Why should you learn how to hook live shrimp? First, it’s practically easy to know and do, and second, it’s a great bait to rig that gives you good fishing action.
Live shrimps can be a good live bait in catching more fish like bull trout, tiger trout, snook, lane snapper, sheepshead, and redfish, among others. It is an excellent natural live bait to introduce children and newbie anglers to fishing with, as rigging and casting it is easy.
As long as you keep the shrimp alive when rigging it, its kicking action will make many game fish swimming in SoCal water go crazy.
What You’ll Need to Rig Live Shrimp
Here’s everything you need to rig live shrimp.
Hook– Your hook size should match the size of your bait. The use of circle hooks allows your catch to be less wounded and increases its survival rate if you plan to release them.
Popping cork– This allows your bait to drift and does not have rattles, which may shock bigger fish like snook.
Leader line– The length of your leader line depends on the depth of the water you’re fishing.
How to Hook Live Shrimp
The best way to hook a shrimp as live bait is through its carapace or outer covering. But there are many ways to hook on the carapace. Correctly rigging live shrimp will help you keep your shrimp alive, as you don’t want a dead shrimp to use as a live bait rig.
Behind the horn is where you can hook the shrimp when you want to rig shrimp through the head part. You can insert your hook point just below the head and push the wire to the top of the head.
When rigging the head part of the shrimp, make sure you do not hit the brain, which is the dark spot on the shrimp’s head. Hooking the shrimp this way allows it to leave the legs and tail free to move. When you hook the shrimp on its head, you will enable it to be in its natural position in the water.
Middle or Body Part
When rigging through the shrimp’s body part, see to it that you avoid the dark spots, which are the digestive system and pancreas of the shrimp. Hitting these parts will instantaneously kill your bait, deferring the idea of live bait.
Some anglers prefer inserting the hook point on the tail first, then go through the part behind the head, and others like it vice versa. This rig is best for bottom fishing but makes for awkward casting.
Many anglers prefer to rig this way as it is easy casting the shrimp when the head is in the front, avoiding the accidental mid-air tear-off. If casting distance is important to you, especially when trying to put bait in front of a cruising fish, hooking the shrimp through the tail or hook crosswise (bottom) is your best option.
When hooking through the tail, remove the shrimp’s tail fan first to allow the shrimp to release a scent into the water to attract hungry fish. Then, insert the hook point at the center of the tail until you can’t see the shank anymore. Hooking the shrimp this way allows the hooked bait to be aerodynamic.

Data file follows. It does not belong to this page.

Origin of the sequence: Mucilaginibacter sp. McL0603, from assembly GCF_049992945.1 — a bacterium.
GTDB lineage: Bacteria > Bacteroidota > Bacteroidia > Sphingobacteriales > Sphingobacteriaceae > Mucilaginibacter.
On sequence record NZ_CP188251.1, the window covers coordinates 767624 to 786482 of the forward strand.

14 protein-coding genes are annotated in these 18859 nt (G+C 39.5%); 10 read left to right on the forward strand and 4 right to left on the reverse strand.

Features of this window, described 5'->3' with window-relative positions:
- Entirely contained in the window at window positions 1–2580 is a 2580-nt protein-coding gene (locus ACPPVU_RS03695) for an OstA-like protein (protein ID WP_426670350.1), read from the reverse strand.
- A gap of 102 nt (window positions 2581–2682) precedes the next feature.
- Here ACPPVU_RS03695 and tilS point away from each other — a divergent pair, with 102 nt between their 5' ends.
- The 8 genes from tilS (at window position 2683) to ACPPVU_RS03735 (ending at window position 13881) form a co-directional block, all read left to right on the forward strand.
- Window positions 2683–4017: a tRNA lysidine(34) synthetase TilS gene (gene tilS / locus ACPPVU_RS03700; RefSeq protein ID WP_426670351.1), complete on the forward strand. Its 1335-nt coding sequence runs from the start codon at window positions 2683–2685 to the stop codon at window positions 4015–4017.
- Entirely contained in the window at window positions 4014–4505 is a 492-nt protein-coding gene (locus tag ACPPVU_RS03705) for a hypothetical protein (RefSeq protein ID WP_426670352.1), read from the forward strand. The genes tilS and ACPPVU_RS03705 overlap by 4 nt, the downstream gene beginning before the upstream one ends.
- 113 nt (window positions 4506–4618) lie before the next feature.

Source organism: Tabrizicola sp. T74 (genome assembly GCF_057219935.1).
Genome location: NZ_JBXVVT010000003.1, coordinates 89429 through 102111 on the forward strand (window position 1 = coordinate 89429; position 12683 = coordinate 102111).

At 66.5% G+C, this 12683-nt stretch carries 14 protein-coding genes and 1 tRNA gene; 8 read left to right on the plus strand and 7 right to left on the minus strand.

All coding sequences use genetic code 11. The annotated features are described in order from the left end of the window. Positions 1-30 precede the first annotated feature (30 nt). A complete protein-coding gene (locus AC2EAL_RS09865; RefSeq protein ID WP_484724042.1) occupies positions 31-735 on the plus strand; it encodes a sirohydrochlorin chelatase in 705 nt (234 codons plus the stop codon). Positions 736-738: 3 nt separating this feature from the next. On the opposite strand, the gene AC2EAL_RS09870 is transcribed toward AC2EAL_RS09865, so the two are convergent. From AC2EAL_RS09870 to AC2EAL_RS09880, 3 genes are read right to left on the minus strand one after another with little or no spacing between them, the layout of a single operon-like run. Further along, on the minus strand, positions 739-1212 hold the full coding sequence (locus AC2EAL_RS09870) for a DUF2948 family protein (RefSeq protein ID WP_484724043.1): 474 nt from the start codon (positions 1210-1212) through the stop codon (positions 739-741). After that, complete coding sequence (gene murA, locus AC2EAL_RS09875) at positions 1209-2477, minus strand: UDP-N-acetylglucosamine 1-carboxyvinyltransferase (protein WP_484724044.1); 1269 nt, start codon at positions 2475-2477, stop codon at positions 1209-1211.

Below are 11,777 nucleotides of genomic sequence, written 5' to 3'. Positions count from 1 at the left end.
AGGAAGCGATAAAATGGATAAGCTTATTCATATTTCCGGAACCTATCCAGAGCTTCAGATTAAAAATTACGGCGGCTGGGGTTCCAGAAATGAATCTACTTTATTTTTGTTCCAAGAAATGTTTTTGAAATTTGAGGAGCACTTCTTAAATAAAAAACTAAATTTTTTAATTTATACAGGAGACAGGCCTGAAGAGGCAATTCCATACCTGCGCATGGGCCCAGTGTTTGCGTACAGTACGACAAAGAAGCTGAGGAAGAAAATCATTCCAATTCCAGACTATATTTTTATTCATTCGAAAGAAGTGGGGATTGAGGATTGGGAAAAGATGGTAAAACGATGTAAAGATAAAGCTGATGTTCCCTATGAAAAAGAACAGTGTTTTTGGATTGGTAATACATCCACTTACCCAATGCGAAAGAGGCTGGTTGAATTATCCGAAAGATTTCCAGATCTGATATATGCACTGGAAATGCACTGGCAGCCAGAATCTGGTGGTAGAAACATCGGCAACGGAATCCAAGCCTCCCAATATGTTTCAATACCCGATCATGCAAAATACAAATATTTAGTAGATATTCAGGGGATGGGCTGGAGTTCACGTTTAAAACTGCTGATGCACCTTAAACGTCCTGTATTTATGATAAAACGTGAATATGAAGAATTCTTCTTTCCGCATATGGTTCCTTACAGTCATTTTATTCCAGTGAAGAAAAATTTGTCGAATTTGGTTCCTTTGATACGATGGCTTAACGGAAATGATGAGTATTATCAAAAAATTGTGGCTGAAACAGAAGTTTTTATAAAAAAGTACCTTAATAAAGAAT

Live Shrimp Vs. Frozen Shrimp
- They are more durable
- They provide more action with their kicking movement
- They’re easy to rig
- Entice the target fish to bite the easy “wounded” prey when they bleed scent
- Extra care needs to be observed on the way you hook the shrimp so as not to hit vital organs and kill the bait shrimp.
Frozen or Dead Shrimp
- Easy to get hold of and keep
- Less durable, easier to be torn apart as they cannot evade predator fish
- No natural kicking action that mimics a wounded prey to entice the fish
Keeping the Shrimp Alive
When fishing, you want to keep your bait alive as much as possible to ensure an effective bait. You will need to add an aerated bait bucket to your gear essentials when fishing with live bait like shrimp.
Then, fill the bucket with cold water as shrimp like cooler temperatures. You will want to equip yourself with the larger shrimps, which thrive much longer than the smaller ones.
Frequently Asked Questions
Many shrimp rigging methods are acceptable, but the best way to hook them depends on where you’re fishing and how long you’re fishing. Rigging through the head is best if you want to present the bait vertically, and if you’re bottom fishing, rigging it through the body is what most anglers prefer. Rigging through the tail is an option if you are in for a short time fishing, but it does leave a scent in the water to attract many game fish.
Pro Fishing Tips
- When you want to hook the shrimp and use it to catch trout, snook, snapper, redfish after redfish, or other fish, equip yourself with the essential gear you can use to keep the shrimp bait from dying.
- When hooking the shrimp, you need to know the spots not to poke with your hook point to keep your bait from dying. Using a weighted popping cork may help the shrimp swim upright. With any live bait rig, you need to check your hooked bait once in a while after casting it to see if it is alive or dead.
- Depending on the fish you’re trying to catch, use the lightest and smallest hook when fishing live shrimp so the shrimp can swim freely.